DRM Kills the Party

The creator of the Sims family of games has created a new game named Spore. You would think this game would be well received. The Sims have sold over 100 million copies so far. However there has been a backlash from users regarding the digital right management (DRM) schema used to prevent users from making copies of the game. The DRM only allows you to install the game 3 times. After that it will not work. This has led to a user revolt at Amazon. The users have given the game a 1 out of 5 rating for the game, complaining mostly about this restrictive DRM policy.

The creator of Sims and Spore is Will Wright. The Spore title was released to the public earlier this month. There are versions for the PC, Mac, iPhone, and Nintendo DS. Spore is an open ended game where players evolve. It has a creature creator module. You can upload your creations online the Sporepedia for sharing with others. However Spore is a single player game for now. Future versions may incorporate multi player capabilities.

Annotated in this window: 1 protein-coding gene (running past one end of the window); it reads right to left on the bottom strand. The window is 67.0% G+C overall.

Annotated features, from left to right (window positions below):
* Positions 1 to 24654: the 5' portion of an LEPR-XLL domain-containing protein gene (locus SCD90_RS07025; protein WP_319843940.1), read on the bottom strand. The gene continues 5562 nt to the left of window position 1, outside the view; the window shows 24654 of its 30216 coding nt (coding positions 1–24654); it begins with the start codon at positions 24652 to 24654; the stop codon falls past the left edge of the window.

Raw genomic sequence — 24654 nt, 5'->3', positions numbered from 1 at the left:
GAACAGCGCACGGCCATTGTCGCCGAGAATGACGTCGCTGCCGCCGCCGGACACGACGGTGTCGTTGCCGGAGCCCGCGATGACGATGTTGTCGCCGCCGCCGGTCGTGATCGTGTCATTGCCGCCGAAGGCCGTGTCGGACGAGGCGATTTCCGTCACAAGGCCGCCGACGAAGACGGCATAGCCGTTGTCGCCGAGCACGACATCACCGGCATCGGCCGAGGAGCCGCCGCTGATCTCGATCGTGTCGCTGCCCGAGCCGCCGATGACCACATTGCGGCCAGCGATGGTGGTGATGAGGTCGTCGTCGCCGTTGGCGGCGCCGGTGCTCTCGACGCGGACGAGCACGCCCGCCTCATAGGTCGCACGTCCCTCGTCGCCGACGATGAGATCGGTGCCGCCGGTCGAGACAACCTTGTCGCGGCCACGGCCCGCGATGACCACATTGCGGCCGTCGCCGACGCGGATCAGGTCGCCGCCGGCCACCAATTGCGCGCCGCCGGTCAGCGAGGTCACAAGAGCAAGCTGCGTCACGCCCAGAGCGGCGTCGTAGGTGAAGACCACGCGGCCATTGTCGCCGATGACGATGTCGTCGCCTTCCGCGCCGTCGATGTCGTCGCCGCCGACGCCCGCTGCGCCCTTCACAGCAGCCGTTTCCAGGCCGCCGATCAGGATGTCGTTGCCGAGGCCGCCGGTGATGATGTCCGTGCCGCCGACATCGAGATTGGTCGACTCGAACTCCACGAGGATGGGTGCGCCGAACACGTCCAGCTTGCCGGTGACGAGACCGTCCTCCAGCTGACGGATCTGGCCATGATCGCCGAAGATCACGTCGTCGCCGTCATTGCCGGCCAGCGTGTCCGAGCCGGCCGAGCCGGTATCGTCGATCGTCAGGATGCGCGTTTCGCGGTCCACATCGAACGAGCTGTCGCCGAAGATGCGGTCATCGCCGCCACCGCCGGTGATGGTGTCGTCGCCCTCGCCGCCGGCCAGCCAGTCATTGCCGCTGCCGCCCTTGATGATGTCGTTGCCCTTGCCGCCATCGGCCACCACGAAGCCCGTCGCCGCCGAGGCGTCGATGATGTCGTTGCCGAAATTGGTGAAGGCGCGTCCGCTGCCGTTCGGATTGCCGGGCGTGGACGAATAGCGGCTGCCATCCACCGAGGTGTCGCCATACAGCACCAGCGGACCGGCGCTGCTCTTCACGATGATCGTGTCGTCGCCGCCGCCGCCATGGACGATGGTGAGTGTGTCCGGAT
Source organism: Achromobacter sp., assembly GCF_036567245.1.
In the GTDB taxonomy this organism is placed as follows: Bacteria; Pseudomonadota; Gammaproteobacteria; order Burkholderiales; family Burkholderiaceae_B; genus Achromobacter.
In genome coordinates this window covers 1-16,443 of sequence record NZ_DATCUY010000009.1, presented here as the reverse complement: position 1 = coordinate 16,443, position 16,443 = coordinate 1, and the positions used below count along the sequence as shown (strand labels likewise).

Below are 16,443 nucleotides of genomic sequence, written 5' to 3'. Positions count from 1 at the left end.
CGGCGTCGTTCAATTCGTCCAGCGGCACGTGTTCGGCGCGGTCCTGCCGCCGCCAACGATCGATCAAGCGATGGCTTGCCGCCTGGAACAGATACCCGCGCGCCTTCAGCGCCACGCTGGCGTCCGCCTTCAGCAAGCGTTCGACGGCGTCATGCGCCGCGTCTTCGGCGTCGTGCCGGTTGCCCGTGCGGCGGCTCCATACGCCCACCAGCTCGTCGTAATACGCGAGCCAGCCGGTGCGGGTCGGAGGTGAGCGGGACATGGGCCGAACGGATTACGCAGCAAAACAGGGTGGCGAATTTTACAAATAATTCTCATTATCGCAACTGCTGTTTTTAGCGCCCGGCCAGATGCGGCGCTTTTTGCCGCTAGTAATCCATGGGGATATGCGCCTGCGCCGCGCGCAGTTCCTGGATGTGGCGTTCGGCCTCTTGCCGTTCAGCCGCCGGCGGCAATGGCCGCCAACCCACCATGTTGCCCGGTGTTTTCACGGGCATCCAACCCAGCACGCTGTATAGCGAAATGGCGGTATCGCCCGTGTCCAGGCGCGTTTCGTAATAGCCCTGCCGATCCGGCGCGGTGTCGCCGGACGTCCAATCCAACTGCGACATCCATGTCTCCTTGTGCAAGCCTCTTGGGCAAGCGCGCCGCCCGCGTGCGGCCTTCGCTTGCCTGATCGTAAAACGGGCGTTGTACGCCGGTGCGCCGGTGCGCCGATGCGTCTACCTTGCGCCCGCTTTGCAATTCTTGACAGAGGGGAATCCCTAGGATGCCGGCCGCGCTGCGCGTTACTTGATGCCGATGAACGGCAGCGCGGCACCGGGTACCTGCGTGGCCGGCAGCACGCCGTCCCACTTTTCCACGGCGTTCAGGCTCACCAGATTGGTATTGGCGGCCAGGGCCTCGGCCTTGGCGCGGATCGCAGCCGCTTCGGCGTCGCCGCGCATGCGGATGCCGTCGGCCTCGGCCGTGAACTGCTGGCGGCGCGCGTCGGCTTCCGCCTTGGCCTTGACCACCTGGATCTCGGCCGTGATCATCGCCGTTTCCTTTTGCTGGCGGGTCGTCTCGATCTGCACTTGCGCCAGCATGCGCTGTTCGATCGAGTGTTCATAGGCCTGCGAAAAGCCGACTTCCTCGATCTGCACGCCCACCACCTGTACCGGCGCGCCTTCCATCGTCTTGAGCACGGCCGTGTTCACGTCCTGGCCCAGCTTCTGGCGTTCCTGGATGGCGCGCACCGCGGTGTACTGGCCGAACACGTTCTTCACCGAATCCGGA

Spore may have received some bad press due to the DRM issue. However from the business perspective, what was the result? Did this prevent a lot of users from buying the game? Maybe it really prevented a lot of piracy. This is a tough call. Part of the current issue is more of a public relations one. You do not want to release something huge like the Sims but have everybody stealing copies through piracy. It is a tough line to walk.

So far I have only produced freeware. I encourage people to pass copies on to other people. When I get to the point where I am selling software, I will want to have a revenue protection strategy in place. I don’t want to piss of legitimate users. However I would not want to make it easy for the thieves to run my game.